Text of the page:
Skip to Main Content

We have a new app!

Take the Access library with you wherever you go—easy access to books, videos, images, podcasts, personalized features, and more.

Download the Access App here: iOS and Android

Genetic disorder characterized by distal, late-onset myopathy. The presenting feature is in 89% of cases weakness and wasting of the small muscle of the hands. Myotonia and sensory changes are not present. Does not involve the heart.

Swedish Distal Myopathy type; Welander Muscular Atrophy.

Welander distal myopathy is observed almost exclusively in Sweden, where it was first described; more than 250 cases have been described.

Autosomal dominant inheritance. The gene causing Welander myopathy has not yet been identified but is restricted to a region of 2.4 cM on chromosome 2 (2p13).

Unknown, but the gene locus region overlaps with those of Miyoshi myopathy and limb-girdle muscular dystrophy IIB, both of which result from mutation in the dysferlin gene.

Levels of creatine kinase are normal to slightly increased. The most prominent finding on light microscopy is that of rimmed vacuoles and tubulofilamentous inclusions evidenced by ultrastructural examination.

Distal myopathy with late onset (after age 40 years). The first symptom is clumsiness in performing fine motor skills with the index finger and thumb. The weakness subsequently progresses to all the finger extensor muscles, and atrophy of intrinsic hand muscles becomes manifest after several years' duration. The weakness later extends to the anterior muscles of the legs with inability to raise the forefoot appropriately. No proximal weakness and no cardiomyopathy. Progression is slow and does not affect life expectancy.

No literature about this condition and anesthesia, but certain considerations must be made. Obtain complete workup, including neurologic and motor milestones, family history, and previous problems. Cardiac function should be assessed in light of cardiomyopathic potential of other distal myopathy. ECG, echocardiography, and/or cardiac catheterization may be appropriate. Other syndromic features should be sought.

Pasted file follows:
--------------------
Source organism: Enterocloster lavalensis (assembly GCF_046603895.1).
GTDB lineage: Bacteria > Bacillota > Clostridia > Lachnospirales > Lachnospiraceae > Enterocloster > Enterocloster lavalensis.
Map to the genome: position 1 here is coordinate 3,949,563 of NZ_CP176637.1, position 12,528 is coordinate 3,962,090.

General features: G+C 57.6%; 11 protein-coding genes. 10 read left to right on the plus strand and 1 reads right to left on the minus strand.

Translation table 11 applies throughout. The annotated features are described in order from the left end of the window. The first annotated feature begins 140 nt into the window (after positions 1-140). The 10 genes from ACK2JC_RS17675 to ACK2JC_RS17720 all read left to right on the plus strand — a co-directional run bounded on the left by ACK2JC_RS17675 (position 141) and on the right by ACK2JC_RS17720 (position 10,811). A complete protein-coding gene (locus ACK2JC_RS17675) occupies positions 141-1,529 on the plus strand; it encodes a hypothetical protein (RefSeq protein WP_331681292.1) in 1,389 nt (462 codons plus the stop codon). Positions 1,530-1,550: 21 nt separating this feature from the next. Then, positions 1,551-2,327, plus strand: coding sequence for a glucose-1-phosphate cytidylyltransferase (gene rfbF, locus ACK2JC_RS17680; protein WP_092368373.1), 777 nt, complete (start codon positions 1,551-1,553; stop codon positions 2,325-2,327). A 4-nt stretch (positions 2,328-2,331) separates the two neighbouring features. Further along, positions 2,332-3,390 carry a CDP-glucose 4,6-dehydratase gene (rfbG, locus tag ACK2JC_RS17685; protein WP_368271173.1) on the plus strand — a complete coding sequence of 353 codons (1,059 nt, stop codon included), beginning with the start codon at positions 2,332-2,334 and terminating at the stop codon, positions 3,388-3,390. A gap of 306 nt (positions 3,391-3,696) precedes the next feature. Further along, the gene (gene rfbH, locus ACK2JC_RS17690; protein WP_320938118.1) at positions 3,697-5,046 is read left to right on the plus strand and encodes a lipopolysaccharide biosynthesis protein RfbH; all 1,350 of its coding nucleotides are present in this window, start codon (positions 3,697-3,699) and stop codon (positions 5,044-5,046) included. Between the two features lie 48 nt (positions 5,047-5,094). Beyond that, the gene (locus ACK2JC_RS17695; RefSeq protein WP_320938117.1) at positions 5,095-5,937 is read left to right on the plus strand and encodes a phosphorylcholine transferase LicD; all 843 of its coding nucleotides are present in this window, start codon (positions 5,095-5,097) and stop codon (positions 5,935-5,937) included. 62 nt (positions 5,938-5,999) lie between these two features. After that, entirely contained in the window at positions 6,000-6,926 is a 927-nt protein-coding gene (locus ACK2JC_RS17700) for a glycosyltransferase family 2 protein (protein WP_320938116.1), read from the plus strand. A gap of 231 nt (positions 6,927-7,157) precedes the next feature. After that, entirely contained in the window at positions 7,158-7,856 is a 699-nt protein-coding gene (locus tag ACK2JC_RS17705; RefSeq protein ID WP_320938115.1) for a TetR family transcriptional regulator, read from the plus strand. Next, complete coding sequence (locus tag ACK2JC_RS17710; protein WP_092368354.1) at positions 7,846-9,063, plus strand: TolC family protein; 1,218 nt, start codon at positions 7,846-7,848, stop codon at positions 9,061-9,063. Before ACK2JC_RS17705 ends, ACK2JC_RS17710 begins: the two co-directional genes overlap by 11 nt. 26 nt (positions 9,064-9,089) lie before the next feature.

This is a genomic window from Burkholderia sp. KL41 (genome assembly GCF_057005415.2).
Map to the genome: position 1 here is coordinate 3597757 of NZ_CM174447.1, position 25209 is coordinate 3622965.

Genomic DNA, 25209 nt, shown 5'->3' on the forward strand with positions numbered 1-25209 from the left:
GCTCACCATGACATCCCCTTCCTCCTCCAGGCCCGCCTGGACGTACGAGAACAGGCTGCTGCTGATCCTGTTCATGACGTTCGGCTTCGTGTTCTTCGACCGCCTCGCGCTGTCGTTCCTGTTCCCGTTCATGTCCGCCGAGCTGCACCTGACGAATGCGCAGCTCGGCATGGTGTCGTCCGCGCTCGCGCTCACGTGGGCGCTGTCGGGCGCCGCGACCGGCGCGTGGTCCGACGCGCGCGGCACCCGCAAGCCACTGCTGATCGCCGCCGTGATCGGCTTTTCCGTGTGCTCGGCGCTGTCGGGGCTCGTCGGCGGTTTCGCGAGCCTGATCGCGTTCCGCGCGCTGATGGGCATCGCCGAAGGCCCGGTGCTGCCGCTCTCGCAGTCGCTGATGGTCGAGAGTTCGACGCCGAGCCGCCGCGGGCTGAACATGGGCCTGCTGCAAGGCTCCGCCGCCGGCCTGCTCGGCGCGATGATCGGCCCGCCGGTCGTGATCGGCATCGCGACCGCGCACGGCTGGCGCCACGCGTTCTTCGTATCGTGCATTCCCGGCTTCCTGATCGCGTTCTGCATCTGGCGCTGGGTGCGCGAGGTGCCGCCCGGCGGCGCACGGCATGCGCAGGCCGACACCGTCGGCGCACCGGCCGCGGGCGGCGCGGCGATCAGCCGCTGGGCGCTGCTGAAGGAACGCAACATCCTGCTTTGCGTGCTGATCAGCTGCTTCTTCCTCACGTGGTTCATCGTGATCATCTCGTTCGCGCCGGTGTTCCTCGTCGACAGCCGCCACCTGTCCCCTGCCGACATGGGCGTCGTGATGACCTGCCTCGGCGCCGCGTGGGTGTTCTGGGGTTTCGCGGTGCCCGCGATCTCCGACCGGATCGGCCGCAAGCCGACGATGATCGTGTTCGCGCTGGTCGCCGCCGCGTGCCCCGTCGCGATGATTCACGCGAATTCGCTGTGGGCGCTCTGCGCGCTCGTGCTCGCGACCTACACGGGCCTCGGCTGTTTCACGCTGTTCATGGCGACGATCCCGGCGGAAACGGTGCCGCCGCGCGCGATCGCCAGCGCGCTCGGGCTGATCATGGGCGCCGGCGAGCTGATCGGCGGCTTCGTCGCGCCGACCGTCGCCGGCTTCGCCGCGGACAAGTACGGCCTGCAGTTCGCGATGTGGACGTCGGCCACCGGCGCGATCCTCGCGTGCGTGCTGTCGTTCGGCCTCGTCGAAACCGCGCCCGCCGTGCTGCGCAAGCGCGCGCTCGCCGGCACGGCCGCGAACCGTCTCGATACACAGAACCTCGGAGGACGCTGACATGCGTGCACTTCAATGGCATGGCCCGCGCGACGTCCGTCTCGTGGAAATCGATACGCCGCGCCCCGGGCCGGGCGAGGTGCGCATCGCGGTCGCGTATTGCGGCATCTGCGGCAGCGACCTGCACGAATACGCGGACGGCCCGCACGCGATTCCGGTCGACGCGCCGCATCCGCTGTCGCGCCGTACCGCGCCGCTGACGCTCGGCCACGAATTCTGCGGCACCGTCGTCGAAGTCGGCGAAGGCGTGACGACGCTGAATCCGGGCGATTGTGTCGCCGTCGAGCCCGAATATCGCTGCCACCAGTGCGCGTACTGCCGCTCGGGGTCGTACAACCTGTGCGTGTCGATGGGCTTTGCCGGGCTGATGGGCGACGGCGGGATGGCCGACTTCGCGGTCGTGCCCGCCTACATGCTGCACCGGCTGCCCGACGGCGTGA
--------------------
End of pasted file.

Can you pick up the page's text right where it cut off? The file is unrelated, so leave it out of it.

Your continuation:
Cardiomyopathic cases (Welander/ Swedish type) in general have greater implications for anesthesia. Patients manifesting cardiomyopathy require cardiac monitoring depending on the degree of disease.

Use extreme caution with thiopentone and muscle relaxants; avoid respiratory depressant drugs.

Distal Myopathy Type I (MPD I): Late distal myopathy with small hand muscle weakness and wasting. Also associated with a very slow progressive cardiomyopathy. It is inherited as an autosomal dominant pattern.

Miyoshi Myopathy (Late-Onset Distal Muscular Dystrophy): Characterized by onset between 16 and 20 years in 80% of cases, with muscular involvement of lower legs and forearms; small muscles of the feet and hands are relatively spared.

Inclusion Body Myopathy: Characterized by muscular dystrophy, especially of the anterior tibial muscles. Although the hamstring and tibialis anterior muscles are affected severely by early adulthood, the quadriceps muscles are spared even in a late stage of the disorder.

Limb-Girdle Muscular Dystropy (LGMD): Genetically heterogeneous group of inherited progressive muscular disorders that affect mainly the proximal musculature (hip and shoulder). Several different types have been identified; at least eight have autosomal recessive ...

Pop-up div Successfully Displayed

This div only appears when the trigger link is hovered over. Otherwise it is hidden from view.